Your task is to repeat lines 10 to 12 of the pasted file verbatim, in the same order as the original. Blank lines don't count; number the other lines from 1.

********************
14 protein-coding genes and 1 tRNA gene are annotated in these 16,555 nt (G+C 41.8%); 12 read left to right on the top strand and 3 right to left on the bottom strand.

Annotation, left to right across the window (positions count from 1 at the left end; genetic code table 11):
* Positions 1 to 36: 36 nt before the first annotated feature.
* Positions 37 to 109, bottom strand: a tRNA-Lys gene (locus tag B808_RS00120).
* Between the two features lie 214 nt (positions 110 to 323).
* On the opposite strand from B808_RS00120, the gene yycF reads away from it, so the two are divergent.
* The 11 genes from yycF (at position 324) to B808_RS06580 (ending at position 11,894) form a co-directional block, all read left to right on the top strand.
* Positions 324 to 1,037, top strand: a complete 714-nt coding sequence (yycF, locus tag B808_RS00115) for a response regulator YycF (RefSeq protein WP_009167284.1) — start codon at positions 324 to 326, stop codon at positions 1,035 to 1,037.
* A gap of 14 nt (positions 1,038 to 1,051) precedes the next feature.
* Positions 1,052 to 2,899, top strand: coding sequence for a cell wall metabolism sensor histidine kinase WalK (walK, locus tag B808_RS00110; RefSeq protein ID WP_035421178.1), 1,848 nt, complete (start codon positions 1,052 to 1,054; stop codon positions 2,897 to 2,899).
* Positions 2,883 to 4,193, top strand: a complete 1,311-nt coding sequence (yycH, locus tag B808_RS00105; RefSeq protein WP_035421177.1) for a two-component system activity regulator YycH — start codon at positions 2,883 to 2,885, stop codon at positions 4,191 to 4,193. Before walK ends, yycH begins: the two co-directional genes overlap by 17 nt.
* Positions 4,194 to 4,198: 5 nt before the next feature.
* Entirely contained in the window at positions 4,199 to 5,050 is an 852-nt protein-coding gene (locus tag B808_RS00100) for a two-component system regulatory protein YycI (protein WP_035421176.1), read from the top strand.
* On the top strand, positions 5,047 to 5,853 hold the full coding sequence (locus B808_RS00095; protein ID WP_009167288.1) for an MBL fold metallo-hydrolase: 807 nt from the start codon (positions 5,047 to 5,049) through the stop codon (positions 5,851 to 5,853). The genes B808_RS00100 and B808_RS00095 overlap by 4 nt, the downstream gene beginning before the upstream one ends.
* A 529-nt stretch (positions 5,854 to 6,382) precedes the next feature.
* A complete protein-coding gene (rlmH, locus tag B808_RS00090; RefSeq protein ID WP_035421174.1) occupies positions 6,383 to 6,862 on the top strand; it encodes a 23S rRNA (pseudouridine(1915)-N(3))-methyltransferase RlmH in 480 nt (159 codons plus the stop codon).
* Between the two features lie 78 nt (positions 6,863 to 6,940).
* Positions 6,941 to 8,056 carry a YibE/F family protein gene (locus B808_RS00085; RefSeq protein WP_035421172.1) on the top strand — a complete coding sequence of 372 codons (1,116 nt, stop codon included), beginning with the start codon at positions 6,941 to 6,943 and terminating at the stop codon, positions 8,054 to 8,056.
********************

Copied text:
* Positions 1,052 to 2,899, top strand: coding sequence for a cell wall metabolism sensor histidine kinase WalK (walK, locus tag B808_RS00110; RefSeq protein ID WP_035421178.1), 1,848 nt, complete (start codon positions 1,052 to 1,054; stop codon positions 2,897 to 2,899).
* Positions 2,883 to 4,193, top strand: a complete 1,311-nt coding sequence (yycH, locus tag B808_RS00105; RefSeq protein WP_035421177.1) for a two-component system activity regulator YycH — start codon at positions 2,883 to 2,885, stop codon at positions 4,191 to 4,193. Before walK ends, yycH begins: the two co-directional genes overlap by 17 nt.
* Positions 4,194 to 4,198: 5 nt before the next feature.